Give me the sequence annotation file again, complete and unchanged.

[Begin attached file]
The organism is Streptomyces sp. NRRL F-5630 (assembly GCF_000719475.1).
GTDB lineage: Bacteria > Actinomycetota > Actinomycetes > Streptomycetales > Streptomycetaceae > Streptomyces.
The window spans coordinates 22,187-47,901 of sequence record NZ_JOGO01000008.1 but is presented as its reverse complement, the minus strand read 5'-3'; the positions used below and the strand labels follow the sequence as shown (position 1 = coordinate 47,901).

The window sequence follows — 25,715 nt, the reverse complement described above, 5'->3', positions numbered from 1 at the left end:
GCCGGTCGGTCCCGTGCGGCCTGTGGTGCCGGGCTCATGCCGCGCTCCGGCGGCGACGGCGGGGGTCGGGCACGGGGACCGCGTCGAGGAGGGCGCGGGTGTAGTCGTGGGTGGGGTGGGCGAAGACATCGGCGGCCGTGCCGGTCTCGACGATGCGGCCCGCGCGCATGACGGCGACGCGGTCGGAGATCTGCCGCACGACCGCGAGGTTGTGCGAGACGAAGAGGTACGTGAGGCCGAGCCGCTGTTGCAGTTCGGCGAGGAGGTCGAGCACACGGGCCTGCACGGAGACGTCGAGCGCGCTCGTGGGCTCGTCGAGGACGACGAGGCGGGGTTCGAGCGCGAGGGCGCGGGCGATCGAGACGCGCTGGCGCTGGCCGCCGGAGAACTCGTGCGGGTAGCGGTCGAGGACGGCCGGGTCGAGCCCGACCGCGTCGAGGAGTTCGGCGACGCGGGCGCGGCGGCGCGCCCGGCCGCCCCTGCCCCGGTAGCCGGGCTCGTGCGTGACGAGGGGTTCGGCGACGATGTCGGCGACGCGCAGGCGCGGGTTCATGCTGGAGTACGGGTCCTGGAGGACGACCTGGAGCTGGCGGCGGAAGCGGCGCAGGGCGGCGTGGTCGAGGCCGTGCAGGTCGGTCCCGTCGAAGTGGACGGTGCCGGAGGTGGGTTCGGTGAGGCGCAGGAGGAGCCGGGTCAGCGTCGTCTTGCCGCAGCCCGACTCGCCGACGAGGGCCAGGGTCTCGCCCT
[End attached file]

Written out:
The organism is Streptomyces sp. NRRL F-5630 (assembly GCF_000719475.1).
GTDB lineage: Bacteria > Actinomycetota > Actinomycetes > Streptomycetales > Streptomycetaceae > Streptomyces.
The window spans coordinates 22,187-47,901 of sequence record NZ_JOGO01000008.1 but is presented as its reverse complement, the minus strand read 5'-3'; the positions used below and the strand labels follow the sequence as shown (position 1 = coordinate 47,901).

The window sequence follows — 25,715 nt, the reverse complement described above, 5'->3', positions numbered from 1 at the left end:
GCCGGTCGGTCCCGTGCGGCCTGTGGTGCCGGGCTCATGCCGCGCTCCGGCGGCGACGGCGGGGGTCGGGCACGGGGACCGCGTCGAGGAGGGCGCGGGTGTAGTCGTGGGTGGGGTGGGCGAAGACATCGGCGGCCGTGCCGGTCTCGACGATGCGGCCCGCGCGCATGACGGCGACGCGGTCGGAGATCTGCCGCACGACCGCGAGGTTGTGCGAGACGAAGAGGTACGTGAGGCCGAGCCGCTGTTGCAGTTCGGCGAGGAGGTCGAGCACACGGGCCTGCACGGAGACGTCGAGCGCGCTCGTGGGCTCGTCGAGGACGACGAGGCGGGGTTCGAGCGCGAGGGCGCGGGCGATCGAGACGCGCTGGCGCTGGCCGCCGGAGAACTCGTGCGGGTAGCGGTCGAGGACGGCCGGGTCGAGCCCGACCGCGTCGAGGAGTTCGGCGACGCGGGCGCGGCGGCGCGCCCGGCCGCCCCTGCCCCGGTAGCCGGGCTCGTGCGTGACGAGGGGTTCGGCGACGATGTCGGCGACGCGCAGGCGCGGGTTCATGCTGGAGTACGGGTCCTGGAGGACGACCTGGAGCTGGCGGCGGAAGCGGCGCAGGGCGGCGTGGTCGAGGCCGTGCAGGTCGGTCCCGTCGAAGTGGACGGTGCCGGAGGTGGGTTCGGTGAGGCGCAGGAGGAGCCGGGTCAGCGTCGTCTTGCCGCAGCCCGACTCGCCGACGAGGGCCAGGGTCTCGCCCT